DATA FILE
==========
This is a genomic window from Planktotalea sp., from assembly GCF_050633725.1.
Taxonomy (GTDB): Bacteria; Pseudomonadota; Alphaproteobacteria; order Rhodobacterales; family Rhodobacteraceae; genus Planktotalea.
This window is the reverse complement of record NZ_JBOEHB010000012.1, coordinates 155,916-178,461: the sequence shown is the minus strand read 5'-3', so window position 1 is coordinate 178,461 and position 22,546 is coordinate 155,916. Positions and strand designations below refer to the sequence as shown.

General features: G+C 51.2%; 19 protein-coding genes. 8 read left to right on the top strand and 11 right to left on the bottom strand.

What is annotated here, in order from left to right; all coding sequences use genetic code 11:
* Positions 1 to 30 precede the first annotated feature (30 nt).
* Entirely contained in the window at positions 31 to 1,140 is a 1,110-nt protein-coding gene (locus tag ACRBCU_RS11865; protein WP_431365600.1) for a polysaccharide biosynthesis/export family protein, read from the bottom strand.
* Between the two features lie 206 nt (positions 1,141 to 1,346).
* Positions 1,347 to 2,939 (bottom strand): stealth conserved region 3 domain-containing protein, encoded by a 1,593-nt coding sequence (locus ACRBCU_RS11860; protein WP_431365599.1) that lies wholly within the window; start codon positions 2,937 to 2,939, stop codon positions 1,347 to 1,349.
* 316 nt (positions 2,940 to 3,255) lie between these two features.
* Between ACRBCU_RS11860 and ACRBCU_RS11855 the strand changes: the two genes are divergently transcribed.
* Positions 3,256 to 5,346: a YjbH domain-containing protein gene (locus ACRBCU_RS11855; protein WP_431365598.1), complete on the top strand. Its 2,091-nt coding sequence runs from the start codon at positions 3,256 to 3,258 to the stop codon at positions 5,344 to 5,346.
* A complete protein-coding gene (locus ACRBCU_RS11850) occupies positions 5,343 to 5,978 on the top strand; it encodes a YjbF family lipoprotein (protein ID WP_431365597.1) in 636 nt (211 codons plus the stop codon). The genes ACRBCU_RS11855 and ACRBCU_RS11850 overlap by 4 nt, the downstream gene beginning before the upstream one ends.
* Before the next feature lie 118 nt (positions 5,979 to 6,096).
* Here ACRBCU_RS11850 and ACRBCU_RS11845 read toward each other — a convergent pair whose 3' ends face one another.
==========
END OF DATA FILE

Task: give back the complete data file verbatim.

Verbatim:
This is a genomic window from Planktotalea sp., from assembly GCF_050633725.1.
Taxonomy (GTDB): Bacteria; Pseudomonadota; Alphaproteobacteria; order Rhodobacterales; family Rhodobacteraceae; genus Planktotalea.
This window is the reverse complement of record NZ_JBOEHB010000012.1, coordinates 155,916-178,461: the sequence shown is the minus strand read 5'-3', so window position 1 is coordinate 178,461 and position 22,546 is coordinate 155,916. Positions and strand designations below refer to the sequence as shown.

General features: G+C 51.2%; 19 protein-coding genes. 8 read left to right on the top strand and 11 right to left on the bottom strand.

What is annotated here, in order from left to right; all coding sequences use genetic code 11:
* Positions 1 to 30 precede the first annotated feature (30 nt).
* Entirely contained in the window at positions 31 to 1,140 is a 1,110-nt protein-coding gene (locus tag ACRBCU_RS11865; protein WP_431365600.1) for a polysaccharide biosynthesis/export family protein, read from the bottom strand.
* Between the two features lie 206 nt (positions 1,141 to 1,346).
* Positions 1,347 to 2,939 (bottom strand): stealth conserved region 3 domain-containing protein, encoded by a 1,593-nt coding sequence (locus ACRBCU_RS11860; protein WP_431365599.1) that lies wholly within the window; start codon positions 2,937 to 2,939, stop codon positions 1,347 to 1,349.
* 316 nt (positions 2,940 to 3,255) lie between these two features.
* Between ACRBCU_RS11860 and ACRBCU_RS11855 the strand changes: the two genes are divergently transcribed.
* Positions 3,256 to 5,346: a YjbH domain-containing protein gene (locus ACRBCU_RS11855; protein WP_431365598.1), complete on the top strand. Its 2,091-nt coding sequence runs from the start codon at positions 3,256 to 3,258 to the stop codon at positions 5,344 to 5,346.
* A complete protein-coding gene (locus ACRBCU_RS11850) occupies positions 5,343 to 5,978 on the top strand; it encodes a YjbF family lipoprotein (protein ID WP_431365597.1) in 636 nt (211 codons plus the stop codon). The genes ACRBCU_RS11855 and ACRBCU_RS11850 overlap by 4 nt, the downstream gene beginning before the upstream one ends.
* Before the next feature lie 118 nt (positions 5,979 to 6,096).
* Here ACRBCU_RS11850 and ACRBCU_RS11845 read toward each other — a convergent pair whose 3' ends face one another.